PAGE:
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CFP: Special Issue of African American Review, Blackness and Disability

In 2006, the late Christopher M. Bell lamented “the failure of Disability Studies to engage issues of race and ethnicity in a substantive capacity.” In recent years, scholars like Michelle Jarman, Jennifer James, Cynthia Wu, Nirmalla Ervelles, and Terry Rowden have filled this lacuna with essays and books of their own. Though it may no longer be necessary to think in terms of failure, we still have a significant amount of work to do in exploring the scholarly terrain where disability and race intersect. In an effort to continue this conversation, this special issue of <em “mso-bidi-font-style:=”” normal”=””>African American Review seeks essays that probe the connections between blackness and disability and think beyond the idea that one is simply like the other.

We define disability as the existing social, legal, and cultural conditions that make the world un-navegable for people with impairments, drawing a distinction between material realities and the consequences of social (in)action. We recognize the historical relationship between racializing and disabling discourses as complex and dynamic. In this issue, we aim to challenge, expose, and analyze the way these discourses shape literary and cultural production.

Centralizing disability in discussions of blackness revamps our understanding of what blackness was, is, and could be. In terms of history, it asks us to recast Harriet Tubman as mentally disabled (based on her head injury), and by extension the conception of slaves as extremely abled. The use of amputation as a punishment for seeking freedom challenges us to consider that blackness and disability are simultaneously constructed as anti-thetical to freedom itself and dangerous to the nation-state. If we are to think about how black citizens must traverse structural inequality regularly, how might that be complicated by an inability to get inside the actual structures one needs to enter? How might the back and side ramp entrances to government buildings create a permanent but vexed easement into institutions for black disabled folk? In terms of scholarly work, performance studies and cultural studies seek to reimagine the black body as outside the strictures placed upon it, but generally do so in abled terms. In short, I ask a question similar to Gloria Hull, Patricia Bell Scott and Barbara Smith’s inquiry for their collection on black feminism: if all the disabled are white, and all the blacks are abled, what are those of us in the middle? This special issue would be groundbreaking because it asks for nothing less than a retooling of the very terms of blackness and disability. To view the two together is to disrupt and change both.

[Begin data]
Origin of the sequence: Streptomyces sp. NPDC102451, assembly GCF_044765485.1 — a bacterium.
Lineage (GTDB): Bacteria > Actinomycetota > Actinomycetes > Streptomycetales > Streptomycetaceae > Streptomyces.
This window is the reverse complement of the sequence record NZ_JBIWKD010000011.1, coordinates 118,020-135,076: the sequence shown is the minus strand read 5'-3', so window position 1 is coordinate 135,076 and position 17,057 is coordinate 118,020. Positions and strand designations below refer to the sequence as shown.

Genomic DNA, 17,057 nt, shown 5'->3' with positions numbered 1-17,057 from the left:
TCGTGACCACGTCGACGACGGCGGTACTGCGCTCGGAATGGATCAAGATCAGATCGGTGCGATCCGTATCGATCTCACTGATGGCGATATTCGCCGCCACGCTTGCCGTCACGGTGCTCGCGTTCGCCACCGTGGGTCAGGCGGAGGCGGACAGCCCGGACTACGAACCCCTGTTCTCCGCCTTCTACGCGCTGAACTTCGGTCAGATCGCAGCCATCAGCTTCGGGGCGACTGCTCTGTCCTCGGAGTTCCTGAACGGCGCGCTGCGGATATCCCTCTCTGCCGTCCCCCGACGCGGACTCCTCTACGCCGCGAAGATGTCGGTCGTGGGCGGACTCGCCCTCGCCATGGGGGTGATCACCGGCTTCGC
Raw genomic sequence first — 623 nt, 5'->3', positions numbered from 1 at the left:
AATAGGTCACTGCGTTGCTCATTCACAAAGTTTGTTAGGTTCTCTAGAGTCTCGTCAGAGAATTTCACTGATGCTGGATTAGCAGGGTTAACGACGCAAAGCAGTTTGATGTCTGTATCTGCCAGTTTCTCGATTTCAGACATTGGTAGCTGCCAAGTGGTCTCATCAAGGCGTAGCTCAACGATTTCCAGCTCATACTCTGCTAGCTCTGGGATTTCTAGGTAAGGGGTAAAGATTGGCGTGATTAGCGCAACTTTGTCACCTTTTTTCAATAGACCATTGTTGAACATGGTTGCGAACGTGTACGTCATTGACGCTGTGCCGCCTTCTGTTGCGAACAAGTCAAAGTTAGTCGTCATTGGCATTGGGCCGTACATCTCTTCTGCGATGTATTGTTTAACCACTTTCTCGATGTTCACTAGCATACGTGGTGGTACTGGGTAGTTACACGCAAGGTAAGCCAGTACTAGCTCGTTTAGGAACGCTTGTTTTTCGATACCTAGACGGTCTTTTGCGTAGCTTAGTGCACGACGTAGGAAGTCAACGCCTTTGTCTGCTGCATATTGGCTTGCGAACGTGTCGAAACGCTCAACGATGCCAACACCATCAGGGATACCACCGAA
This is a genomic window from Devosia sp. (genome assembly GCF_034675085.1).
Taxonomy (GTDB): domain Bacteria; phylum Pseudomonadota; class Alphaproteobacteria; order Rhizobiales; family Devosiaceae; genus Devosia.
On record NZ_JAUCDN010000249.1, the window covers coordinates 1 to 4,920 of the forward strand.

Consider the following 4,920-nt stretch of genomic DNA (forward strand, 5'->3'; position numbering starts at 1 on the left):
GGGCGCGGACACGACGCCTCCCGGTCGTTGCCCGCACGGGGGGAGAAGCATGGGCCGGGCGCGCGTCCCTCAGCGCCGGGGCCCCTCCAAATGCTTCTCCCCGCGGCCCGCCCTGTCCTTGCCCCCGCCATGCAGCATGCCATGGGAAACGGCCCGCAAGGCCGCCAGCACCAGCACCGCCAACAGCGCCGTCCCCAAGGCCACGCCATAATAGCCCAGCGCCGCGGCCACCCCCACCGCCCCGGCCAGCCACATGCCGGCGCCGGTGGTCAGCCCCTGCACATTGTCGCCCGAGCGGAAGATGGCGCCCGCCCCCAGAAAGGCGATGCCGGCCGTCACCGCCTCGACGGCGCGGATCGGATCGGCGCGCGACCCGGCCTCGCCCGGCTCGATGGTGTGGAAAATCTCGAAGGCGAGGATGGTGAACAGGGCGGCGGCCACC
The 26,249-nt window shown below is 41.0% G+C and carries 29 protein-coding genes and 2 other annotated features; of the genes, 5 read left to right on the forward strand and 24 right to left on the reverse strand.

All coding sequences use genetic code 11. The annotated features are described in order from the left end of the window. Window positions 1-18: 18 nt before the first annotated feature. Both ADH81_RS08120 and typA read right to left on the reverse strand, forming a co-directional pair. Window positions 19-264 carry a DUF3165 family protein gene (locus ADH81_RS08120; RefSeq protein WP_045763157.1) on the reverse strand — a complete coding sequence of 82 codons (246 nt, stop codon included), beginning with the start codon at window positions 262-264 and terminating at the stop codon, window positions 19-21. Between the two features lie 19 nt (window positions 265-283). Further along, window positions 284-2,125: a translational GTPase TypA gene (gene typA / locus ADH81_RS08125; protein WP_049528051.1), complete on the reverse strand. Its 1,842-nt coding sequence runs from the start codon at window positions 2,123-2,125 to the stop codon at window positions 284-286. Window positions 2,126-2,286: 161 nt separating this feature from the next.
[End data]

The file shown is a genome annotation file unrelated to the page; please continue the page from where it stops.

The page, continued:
We welcome essays that examine the wide range of possible literary and cultural texts available though we are most interested in work that explains how discourses of disability and blackness transform each other. Our primary goal is to expand the repertoire of critical approaches to texts (broadly defined) that deal with blackness and disability.

Potential Topics:

Slavery and the Politics of Disability

Memoir/Autobiography

Afrofuturism/Black Speculative Fiction

The Graphic Novel

Disability and Black Queer Culture

Black Disabled Characters in Film & Visual Culture

Differential Politics of Disability (how disability impacts the lives of people of different ethnicities and classes differently)

Disability and the Black Arts

Abstracts of no more than 500 words and a brief CV should be sent to Theri’ Pickens c/o Intellectual.Insurrection@gmail.com by June 30, 2015. The invitation for full papers will be sent out on September 1, 2015 and completed essays will be expected by February 1, 2016.

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DRF News

RDS New Issue features a Forum on “Popular Culture and Disability”

A few weeks old now but this post is better late than never!

From RDS:

We are pleased to announce the release of an amazing double issue of The Review of Disability Studies: An International Journal (RDS). Volume 10, Issues 1&2 marks the 10th anniversary of the publication of RDS. We look forward to 10 more years of excellence in the field of disability studies!